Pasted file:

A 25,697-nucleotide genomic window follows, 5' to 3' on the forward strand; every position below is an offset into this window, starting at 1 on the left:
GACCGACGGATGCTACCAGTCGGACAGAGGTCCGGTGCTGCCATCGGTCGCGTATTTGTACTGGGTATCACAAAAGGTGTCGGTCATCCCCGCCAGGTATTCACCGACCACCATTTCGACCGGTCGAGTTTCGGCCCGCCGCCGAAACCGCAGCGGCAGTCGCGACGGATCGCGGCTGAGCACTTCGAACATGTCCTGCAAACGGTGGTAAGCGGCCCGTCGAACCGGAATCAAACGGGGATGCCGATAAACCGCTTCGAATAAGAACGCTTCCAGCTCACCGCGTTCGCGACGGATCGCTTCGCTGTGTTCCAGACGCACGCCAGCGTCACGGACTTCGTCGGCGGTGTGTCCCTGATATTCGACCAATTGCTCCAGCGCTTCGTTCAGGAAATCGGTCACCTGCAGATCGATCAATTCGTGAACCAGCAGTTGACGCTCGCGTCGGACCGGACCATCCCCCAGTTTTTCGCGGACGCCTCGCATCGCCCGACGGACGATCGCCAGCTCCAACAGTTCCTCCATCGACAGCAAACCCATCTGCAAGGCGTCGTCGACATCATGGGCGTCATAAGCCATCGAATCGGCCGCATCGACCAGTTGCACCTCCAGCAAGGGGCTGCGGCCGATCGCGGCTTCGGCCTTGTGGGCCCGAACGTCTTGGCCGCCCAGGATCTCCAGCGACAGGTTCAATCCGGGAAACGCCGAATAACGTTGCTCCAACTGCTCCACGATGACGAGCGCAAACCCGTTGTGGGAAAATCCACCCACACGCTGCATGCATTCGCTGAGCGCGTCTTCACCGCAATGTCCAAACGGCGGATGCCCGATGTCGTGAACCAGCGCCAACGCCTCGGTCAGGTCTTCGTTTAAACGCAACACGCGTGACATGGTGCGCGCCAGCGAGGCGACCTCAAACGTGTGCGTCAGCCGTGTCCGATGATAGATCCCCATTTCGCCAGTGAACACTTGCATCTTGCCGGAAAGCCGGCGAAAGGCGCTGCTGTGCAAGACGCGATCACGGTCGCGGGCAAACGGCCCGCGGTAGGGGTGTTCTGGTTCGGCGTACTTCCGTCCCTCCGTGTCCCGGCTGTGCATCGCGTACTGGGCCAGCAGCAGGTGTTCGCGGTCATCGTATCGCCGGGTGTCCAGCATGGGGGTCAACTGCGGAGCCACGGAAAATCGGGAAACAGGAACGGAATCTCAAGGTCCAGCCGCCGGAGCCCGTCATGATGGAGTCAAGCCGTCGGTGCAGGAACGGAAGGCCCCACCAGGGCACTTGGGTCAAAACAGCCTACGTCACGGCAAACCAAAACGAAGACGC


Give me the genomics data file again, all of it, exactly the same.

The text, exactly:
A 25,697-nucleotide genomic window follows, 5' to 3' on the forward strand; every position below is an offset into this window, starting at 1 on the left:
GACCGACGGATGCTACCAGTCGGACAGAGGTCCGGTGCTGCCATCGGTCGCGTATTTGTACTGGGTATCACAAAAGGTGTCGGTCATCCCCGCCAGGTATTCACCGACCACCATTTCGACCGGTCGAGTTTCGGCCCGCCGCCGAAACCGCAGCGGCAGTCGCGACGGATCGCGGCTGAGCACTTCGAACATGTCCTGCAAACGGTGGTAAGCGGCCCGTCGAACCGGAATCAAACGGGGATGCCGATAAACCGCTTCGAATAAGAACGCTTCCAGCTCACCGCGTTCGCGACGGATCGCTTCGCTGTGTTCCAGACGCACGCCAGCGTCACGGACTTCGTCGGCGGTGTGTCCCTGATATTCGACCAATTGCTCCAGCGCTTCGTTCAGGAAATCGGTCACCTGCAGATCGATCAATTCGTGAACCAGCAGTTGACGCTCGCGTCGGACCGGACCATCCCCCAGTTTTTCGCGGACGCCTCGCATCGCCCGACGGACGATCGCCAGCTCCAACAGTTCCTCCATCGACAGCAAACCCATCTGCAAGGCGTCGTCGACATCATGGGCGTCATAAGCCATCGAATCGGCCGCATCGACCAGTTGCACCTCCAGCAAGGGGCTGCGGCCGATCGCGGCTTCGGCCTTGTGGGCCCGAACGTCTTGGCCGCCCAGGATCTCCAGCGACAGGTTCAATCCGGGAAACGCCGAATAACGTTGCTCCAACTGCTCCACGATGACGAGCGCAAACCCGTTGTGGGAAAATCCACCCACACGCTGCATGCATTCGCTGAGCGCGTCTTCACCGCAATGTCCAAACGGCGGATGCCCGATGTCGTGAACCAGCGCCAACGCCTCGGTCAGGTCTTCGTTTAAACGCAACACGCGTGACATGGTGCGCGCCAGCGAGGCGACCTCAAACGTGTGCGTCAGCCGTGTCCGATGATAGATCCCCATTTCGCCAGTGAACACTTGCATCTTGCCGGAAAGCCGGCGAAAGGCGCTGCTGTGCAAGACGCGATCACGGTCGCGGGCAAACGGCCCGCGGTAGGGGTGTTCTGGTTCGGCGTACTTCCGTCCCTCCGTGTCCCGGCTGTGCATCGCGTACTGGGCCAGCAGCAGGTGTTCGCGGTCATCGTATCGCCGGGTGTCCAGCATGGGGGTCAACTGCGGAGCCACGGAAAATCGGGAAACAGGAACGGAATCTCAAGGTCCAGCCGCCGGAGCCCGTCATGATGGAGTCAAGCCGTCGGTGCAGGAACGGAAGGCCCCACCAGGGCACTTGGGTCAAAACAGCCTACGTCACGGCAAACCAAAACGAAGACGC